The day you get your puppy, make sure you also get a good-sized crate as crate training should begin that same night. This can be challenging at first, but patience and discipline on your part will see quick results.
Once your puppy is accustomed to staying in the crate at home, try taking the dog in a crate for a drive in your car or truck. Take short trips at first, and make sure they end somewhere fun in order to create a positive association. Eventually, your pup will be eager to load up when he knows the trip will take him to a fun destination.
Embrace Open Spaces
While out hunting, it is more than likely your puppy will need to be comfortable with open spaces. Therefore, it is a good idea to add open-space running to your puppy’s early training, exercise and play regimes. Take it out to a field and let it run around on its own; let it discover what the field holds and become comfortable moving about in such a large space.
This is also an ideal time to start training it to return to you, so it does not run away. Work with voice commands and positive reinforcement in a way that balances a sense of exploration and returning promptly on command. For early open-space training, consider a locator collar or other means of keeping track of your puppy, just in case it accidentally wanders off.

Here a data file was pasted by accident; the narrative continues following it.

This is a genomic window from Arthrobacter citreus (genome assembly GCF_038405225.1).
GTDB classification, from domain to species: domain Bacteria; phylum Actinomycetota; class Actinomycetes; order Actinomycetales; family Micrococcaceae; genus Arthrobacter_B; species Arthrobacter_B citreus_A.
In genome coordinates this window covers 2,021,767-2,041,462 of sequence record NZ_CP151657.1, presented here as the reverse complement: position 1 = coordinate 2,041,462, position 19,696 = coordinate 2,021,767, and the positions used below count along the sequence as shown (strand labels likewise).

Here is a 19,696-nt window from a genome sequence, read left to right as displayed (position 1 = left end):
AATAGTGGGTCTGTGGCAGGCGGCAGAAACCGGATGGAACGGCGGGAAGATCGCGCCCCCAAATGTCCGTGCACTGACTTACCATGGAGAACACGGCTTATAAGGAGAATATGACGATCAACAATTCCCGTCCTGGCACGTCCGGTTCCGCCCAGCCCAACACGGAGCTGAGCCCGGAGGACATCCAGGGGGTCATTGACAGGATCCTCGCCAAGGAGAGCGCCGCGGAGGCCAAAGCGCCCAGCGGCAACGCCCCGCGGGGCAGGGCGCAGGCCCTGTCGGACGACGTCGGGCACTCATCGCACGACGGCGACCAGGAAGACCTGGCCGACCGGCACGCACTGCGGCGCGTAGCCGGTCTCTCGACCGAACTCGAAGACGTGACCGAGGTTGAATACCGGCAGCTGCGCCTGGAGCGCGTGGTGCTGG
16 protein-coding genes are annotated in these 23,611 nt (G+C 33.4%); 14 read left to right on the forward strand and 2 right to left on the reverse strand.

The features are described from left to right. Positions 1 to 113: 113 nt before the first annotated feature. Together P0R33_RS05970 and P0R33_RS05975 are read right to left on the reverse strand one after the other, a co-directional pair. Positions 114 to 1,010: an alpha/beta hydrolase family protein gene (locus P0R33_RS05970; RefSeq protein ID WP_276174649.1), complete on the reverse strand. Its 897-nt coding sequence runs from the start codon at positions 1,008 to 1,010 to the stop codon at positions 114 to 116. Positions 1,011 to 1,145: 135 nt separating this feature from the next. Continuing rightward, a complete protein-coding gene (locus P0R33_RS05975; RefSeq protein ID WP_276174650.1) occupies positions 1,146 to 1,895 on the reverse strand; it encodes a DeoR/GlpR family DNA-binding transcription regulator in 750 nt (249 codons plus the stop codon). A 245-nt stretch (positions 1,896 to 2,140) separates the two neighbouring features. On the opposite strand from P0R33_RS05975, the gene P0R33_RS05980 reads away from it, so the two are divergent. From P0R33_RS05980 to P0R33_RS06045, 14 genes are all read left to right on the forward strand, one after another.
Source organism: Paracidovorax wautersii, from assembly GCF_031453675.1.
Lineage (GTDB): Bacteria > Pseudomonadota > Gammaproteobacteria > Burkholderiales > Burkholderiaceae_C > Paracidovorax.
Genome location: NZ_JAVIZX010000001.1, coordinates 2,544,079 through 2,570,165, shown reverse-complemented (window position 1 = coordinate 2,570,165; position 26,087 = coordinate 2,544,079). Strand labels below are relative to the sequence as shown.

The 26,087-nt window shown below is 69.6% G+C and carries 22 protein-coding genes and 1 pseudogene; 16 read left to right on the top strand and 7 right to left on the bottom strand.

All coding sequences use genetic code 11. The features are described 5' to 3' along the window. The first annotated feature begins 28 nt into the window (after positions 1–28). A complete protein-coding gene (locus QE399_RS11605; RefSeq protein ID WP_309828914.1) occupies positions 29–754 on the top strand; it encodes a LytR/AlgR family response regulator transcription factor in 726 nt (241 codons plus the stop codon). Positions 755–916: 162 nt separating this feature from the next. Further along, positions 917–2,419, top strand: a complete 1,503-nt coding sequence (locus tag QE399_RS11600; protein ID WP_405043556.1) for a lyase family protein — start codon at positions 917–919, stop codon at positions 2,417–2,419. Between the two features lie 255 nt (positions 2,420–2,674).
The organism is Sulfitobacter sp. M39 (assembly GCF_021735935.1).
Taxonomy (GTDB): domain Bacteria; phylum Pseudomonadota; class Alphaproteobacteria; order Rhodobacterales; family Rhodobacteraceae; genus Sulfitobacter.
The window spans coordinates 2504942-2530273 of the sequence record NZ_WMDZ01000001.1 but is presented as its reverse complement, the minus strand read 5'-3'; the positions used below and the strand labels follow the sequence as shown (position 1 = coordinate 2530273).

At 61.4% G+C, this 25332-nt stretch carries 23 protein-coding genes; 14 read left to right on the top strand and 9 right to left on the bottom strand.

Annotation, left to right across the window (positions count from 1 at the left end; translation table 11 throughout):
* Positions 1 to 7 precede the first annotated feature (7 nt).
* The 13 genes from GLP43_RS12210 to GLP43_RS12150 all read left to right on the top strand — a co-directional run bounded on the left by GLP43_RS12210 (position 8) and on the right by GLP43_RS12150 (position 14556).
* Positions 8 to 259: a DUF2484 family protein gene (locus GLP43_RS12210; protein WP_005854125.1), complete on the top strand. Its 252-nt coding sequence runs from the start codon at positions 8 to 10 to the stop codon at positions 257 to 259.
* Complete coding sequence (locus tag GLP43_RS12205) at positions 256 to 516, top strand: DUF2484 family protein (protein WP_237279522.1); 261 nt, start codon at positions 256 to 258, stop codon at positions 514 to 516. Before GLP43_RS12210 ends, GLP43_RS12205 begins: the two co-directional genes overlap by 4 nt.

Basic Obedience Training
Get your puppy started early with basic obedience training, as this will establish the foundation of its later hunting training. Obedience classes are a great way to get this training underway. At the very least, a few classes can give you some tips on how to complete the training at home. No matter how you choose to start obedience training, make sure you stay consistent and practice positive reinforcement with your puppy.
Purchase some puppy training dummies and a training whistle to get your puppy ready and comfortable with retrieving. It is important you do not overdo training sessions, as your puppy will either start to lose interest in the dummies or will miss the point of the training.
Nearly all hunting dogs will have to come in to contact with bodies of water at some point. So, start young and get your puppy used to swimming and being comfortable in and around water. Certain breeds of dog are natural water dogs, but others will take more time and require gentle support to adjust.
Try swimming with your dog or even creating a game while it is still young to encourage interest in the water. If it is reluctant, practice patience and continue positive training techniques.